My family had moved away from El Paso after two years. Being that my wife missed living near her parents and most of mine had moved we decided to come back to the Houston area. When we moved back here one of the first things I did was search for a local shop to play at. I knew Houston was a hotbed for miniature gaming and that there should be several stores nearby. I discovered my local gaming store and got right back in to the swing of things. I even met some people who I've gamed with since then.

I not only discovered my local store, I found a lot others including visiting the new location of one of my old regular places, Fat Ogre. If you're ever in that area of Houston you should definitely visit.

I got a great job and have since been rediscovering my love of painting and playing. I've probably grown more in the last two years as a painter than I have my entire painting career! I'm also into more games now than I can count, mostly due to the renaissance of miniature gaming that's occurring thanks to YouTube, Kickstarter and other internet influences. I'm closer now than ever to having one of my dreams since I first saw miniatures in having terrain and a full table to be proud of.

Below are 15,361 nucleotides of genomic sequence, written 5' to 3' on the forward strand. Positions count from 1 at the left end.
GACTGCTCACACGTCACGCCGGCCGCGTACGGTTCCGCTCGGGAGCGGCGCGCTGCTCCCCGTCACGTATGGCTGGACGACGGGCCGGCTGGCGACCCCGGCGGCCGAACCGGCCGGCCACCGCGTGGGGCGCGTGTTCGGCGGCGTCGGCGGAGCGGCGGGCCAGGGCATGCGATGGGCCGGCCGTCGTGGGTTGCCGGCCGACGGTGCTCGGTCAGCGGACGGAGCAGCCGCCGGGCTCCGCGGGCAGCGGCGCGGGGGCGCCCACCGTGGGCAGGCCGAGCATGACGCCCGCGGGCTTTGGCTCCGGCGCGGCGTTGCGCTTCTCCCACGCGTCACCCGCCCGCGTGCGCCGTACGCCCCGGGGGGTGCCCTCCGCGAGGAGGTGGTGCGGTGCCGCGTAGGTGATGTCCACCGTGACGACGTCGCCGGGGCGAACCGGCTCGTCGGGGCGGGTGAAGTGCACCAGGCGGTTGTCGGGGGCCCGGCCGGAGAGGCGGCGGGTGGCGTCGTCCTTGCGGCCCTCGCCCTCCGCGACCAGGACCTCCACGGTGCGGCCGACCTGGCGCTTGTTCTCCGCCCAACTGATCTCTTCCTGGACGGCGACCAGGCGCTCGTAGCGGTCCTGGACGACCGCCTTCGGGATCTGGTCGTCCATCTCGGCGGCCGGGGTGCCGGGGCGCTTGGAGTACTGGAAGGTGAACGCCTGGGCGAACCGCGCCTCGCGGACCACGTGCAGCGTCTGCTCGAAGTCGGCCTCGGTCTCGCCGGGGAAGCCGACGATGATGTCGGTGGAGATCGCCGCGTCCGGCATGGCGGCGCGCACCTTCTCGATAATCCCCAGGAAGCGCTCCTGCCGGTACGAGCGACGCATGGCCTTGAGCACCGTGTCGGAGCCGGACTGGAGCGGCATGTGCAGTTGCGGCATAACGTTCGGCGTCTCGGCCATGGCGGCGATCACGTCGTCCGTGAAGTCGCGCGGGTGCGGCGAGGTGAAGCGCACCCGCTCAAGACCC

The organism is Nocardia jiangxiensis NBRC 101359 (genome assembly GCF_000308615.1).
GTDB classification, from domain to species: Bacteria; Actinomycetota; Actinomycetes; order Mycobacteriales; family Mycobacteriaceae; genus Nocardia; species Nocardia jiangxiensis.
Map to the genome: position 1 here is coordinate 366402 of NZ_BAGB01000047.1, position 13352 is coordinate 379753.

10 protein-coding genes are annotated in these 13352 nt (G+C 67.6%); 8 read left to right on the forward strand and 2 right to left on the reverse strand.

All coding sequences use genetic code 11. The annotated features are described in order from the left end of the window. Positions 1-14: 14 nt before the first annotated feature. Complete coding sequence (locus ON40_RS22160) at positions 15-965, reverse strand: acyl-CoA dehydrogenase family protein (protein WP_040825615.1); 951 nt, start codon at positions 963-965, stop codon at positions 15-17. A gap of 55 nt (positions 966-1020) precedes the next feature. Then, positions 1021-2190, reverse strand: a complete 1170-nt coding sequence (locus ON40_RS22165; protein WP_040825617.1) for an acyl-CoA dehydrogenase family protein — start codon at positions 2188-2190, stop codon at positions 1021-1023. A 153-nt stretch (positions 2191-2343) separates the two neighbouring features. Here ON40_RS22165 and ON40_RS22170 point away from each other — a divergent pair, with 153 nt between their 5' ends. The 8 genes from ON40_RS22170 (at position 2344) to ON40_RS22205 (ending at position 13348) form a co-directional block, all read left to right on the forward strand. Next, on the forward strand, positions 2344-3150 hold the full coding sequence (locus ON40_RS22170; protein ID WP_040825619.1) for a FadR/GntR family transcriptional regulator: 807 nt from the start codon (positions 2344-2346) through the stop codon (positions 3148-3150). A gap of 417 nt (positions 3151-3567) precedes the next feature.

So we come to today. It's a day of hobby reflection for me, where I pause and take stock as to my growth as a person in this wonderful distraction of ours. Miniature gaming has taken me to become a better person, helped me meet incredible lifelong friends, and pushed the boundaries of my creativity. It really is a large chunk of my identity and I've dedicated a good portion of my life toward it. It may not be something like a career or lifetime achievement, but it is something that is of value. Gaming may not save any lives other than the pretend soldiers on the table, but it's been a driving and guiding force consistently throughout my short existence.